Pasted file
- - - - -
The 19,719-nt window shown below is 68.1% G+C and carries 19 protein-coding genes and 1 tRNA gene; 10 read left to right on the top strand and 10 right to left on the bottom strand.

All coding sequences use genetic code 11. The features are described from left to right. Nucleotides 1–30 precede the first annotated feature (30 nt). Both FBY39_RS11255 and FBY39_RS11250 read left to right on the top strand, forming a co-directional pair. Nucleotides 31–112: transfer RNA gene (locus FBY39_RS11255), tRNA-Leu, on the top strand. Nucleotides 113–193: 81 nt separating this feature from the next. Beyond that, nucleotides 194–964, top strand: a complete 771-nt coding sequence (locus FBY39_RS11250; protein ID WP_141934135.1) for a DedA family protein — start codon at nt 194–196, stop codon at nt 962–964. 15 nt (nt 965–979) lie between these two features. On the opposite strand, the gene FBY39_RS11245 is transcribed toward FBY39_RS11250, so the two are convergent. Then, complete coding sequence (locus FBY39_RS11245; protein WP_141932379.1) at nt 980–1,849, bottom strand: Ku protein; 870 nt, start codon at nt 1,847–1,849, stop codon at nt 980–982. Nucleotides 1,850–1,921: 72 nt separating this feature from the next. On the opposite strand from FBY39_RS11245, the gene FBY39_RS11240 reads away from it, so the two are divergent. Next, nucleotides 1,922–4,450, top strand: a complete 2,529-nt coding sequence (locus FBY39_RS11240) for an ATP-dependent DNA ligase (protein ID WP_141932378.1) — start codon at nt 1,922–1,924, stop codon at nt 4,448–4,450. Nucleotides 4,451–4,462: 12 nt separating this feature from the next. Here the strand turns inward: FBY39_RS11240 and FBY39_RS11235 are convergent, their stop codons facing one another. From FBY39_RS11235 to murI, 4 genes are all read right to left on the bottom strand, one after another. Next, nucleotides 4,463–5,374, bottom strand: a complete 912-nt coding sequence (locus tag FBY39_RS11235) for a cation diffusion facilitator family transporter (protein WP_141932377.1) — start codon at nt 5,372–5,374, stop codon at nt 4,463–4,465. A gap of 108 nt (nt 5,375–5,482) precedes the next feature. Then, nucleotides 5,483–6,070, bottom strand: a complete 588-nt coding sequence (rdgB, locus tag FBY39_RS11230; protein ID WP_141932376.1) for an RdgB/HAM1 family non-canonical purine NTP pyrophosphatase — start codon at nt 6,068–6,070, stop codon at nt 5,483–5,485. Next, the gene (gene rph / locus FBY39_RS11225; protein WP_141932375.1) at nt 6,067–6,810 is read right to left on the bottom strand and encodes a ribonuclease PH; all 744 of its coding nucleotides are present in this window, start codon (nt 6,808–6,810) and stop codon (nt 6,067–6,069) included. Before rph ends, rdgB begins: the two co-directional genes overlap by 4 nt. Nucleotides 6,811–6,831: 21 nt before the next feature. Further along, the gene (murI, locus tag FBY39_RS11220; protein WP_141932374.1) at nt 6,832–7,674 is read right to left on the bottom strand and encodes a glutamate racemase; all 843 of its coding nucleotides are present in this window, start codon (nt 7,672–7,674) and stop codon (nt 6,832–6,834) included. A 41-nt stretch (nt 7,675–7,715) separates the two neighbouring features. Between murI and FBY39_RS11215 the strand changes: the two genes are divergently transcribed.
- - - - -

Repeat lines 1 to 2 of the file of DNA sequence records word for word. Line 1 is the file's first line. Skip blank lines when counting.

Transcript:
The 19,719-nt window shown below is 68.1% G+C and carries 19 protein-coding genes and 1 tRNA gene; 10 read left to right on the top strand and 10 right to left on the bottom strand.

All coding sequences use genetic code 11. The features are described from left to right. Nucleotides 1–30 precede the first annotated feature (30 nt). Both FBY39_RS11255 and FBY39_RS11250 read left to right on the top strand, forming a co-directional pair. Nucleotides 31–112: transfer RNA gene (locus FBY39_RS11255), tRNA-Leu, on the top strand. Nucleotides 113–193: 81 nt separating this feature from the next. Beyond that, nucleotides 194–964, top strand: a complete 771-nt coding sequence (locus FBY39_RS11250; protein ID WP_141934135.1) for a DedA family protein — start codon at nt 194–196, stop codon at nt 962–964. 15 nt (nt 965–979) lie between these two features. On the opposite strand, the gene FBY39_RS11245 is transcribed toward FBY39_RS11250, so the two are convergent. Then, complete coding sequence (locus FBY39_RS11245; protein WP_141932379.1) at nt 980–1,849, bottom strand: Ku protein; 870 nt, start codon at nt 1,847–1,849, stop codon at nt 980–982. Nucleotides 1,850–1,921: 72 nt separating this feature from the next. On the opposite strand from FBY39_RS11245, the gene FBY39_RS11240 reads away from it, so the two are divergent. Next, nucleotides 1,922–4,450, top strand: a complete 2,529-nt coding sequence (locus FBY39_RS11240) for an ATP-dependent DNA ligase (protein ID WP_141932378.1) — start codon at nt 1,922–1,924, stop codon at nt 4,448–4,450. Nucleotides 4,451–4,462: 12 nt separating this feature from the next. Here the strand turns inward: FBY39_RS11240 and FBY39_RS11235 are convergent, their stop codons facing one another. From FBY39_RS11235 to murI, 4 genes are all read right to left on the bottom strand, one after another. Next, nucleotides 4,463–5,374, bottom strand: a complete 912-nt coding sequence (locus tag FBY39_RS11235) for a cation diffusion facilitator family transporter (protein WP_141932377.1) — start codon at nt 5,372–5,374, stop codon at nt 4,463–4,465. A gap of 108 nt (nt 5,375–5,482) precedes the next feature. Then, nucleotides 5,483–6,070, bottom strand: a complete 588-nt coding sequence (rdgB, locus tag FBY39_RS11230; protein ID WP_141932376.1) for an RdgB/HAM1 family non-canonical purine NTP pyrophosphatase — start codon at nt 6,068–6,070, stop codon at nt 5,483–5,485. Next, the gene (gene rph / locus FBY39_RS11225; protein WP_141932375.1) at nt 6,067–6,810 is read right to left on the bottom strand and encodes a ribonuclease PH; all 744 of its coding nucleotides are present in this window, start codon (nt 6,808–6,810) and stop codon (nt 6,067–6,069) included. Before rph ends, rdgB begins: the two co-directional genes overlap by 4 nt. Nucleotides 6,811–6,831: 21 nt before the next feature. Further along, the gene (murI, locus tag FBY39_RS11220; protein WP_141932374.1) at nt 6,832–7,674 is read right to left on the bottom strand and encodes a glutamate racemase; all 843 of its coding nucleotides are present in this window, start codon (nt 7,672–7,674) and stop codon (nt 6,832–6,834) included. A 41-nt stretch (nt 7,675–7,715) separates the two neighbouring features. Between murI and FBY39_RS11215 the strand changes: the two genes are divergently transcribed.